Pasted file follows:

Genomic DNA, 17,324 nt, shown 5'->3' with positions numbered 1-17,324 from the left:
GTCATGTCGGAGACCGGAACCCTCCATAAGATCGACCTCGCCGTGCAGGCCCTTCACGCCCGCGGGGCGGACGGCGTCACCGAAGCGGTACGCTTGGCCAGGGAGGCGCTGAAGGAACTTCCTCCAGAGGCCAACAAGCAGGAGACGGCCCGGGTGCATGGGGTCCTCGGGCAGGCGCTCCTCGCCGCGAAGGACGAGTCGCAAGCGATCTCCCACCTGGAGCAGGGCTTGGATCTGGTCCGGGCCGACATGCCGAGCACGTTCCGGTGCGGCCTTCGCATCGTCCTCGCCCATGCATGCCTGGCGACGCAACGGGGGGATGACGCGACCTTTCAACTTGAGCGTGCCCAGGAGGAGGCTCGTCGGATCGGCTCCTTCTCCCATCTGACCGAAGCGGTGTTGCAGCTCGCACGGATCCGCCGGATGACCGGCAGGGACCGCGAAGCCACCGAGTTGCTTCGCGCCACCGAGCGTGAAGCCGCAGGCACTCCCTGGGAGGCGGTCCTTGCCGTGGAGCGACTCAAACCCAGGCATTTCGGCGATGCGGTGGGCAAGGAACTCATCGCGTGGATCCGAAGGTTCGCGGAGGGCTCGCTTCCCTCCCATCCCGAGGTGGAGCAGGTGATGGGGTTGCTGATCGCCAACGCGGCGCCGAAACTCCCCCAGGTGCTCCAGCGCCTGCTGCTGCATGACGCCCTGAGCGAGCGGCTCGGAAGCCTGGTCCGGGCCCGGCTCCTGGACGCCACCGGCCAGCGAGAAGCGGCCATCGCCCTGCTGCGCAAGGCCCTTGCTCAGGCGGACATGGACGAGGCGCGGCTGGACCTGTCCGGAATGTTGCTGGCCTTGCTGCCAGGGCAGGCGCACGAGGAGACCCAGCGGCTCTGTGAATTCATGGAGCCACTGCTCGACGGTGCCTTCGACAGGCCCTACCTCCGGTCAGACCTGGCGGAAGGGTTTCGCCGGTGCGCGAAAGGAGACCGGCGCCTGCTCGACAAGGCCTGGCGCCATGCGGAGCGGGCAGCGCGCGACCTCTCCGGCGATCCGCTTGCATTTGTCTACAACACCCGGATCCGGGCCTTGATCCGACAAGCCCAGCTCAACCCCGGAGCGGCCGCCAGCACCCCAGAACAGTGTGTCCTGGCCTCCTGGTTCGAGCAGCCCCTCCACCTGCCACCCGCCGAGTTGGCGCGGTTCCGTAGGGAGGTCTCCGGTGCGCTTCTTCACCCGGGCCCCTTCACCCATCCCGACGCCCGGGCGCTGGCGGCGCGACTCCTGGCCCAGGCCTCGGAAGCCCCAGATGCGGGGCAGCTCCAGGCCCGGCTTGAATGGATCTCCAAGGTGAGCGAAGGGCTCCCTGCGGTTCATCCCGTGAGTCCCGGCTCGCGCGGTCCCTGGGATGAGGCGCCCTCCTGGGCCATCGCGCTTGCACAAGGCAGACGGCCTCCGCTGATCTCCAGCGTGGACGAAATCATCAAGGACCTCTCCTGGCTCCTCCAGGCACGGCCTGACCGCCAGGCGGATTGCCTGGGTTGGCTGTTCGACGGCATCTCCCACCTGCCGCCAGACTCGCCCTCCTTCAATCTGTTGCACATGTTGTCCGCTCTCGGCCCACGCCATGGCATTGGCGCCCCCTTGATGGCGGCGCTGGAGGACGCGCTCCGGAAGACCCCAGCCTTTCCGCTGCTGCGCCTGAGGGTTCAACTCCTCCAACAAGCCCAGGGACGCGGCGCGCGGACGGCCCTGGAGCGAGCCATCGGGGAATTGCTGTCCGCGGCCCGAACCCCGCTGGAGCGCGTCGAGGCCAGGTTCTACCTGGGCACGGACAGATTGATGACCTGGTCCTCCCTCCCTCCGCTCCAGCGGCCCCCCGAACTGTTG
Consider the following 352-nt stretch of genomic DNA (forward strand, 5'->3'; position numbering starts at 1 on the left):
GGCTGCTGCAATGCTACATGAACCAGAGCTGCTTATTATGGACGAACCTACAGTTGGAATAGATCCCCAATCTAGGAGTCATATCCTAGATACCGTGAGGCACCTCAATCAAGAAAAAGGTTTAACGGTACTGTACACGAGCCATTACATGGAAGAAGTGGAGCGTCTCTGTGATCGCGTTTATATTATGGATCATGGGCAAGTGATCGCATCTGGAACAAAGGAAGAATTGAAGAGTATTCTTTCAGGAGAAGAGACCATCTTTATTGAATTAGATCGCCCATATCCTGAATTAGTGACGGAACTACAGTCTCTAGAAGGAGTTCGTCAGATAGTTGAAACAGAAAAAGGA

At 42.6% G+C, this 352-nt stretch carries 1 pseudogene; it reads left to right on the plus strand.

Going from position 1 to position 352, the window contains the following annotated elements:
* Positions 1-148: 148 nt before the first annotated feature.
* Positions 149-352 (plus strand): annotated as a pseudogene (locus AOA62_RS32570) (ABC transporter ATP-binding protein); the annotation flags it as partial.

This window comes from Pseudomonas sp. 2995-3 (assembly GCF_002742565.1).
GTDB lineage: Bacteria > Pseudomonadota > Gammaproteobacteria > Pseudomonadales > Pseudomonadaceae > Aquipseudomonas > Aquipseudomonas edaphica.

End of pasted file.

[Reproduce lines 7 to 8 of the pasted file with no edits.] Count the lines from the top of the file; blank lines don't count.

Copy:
* Positions 1-148: 148 nt before the first annotated feature.
* Positions 149-352 (plus strand): annotated as a pseudogene (locus AOA62_RS32570) (ABC transporter ATP-binding protein); the annotation flags it as partial.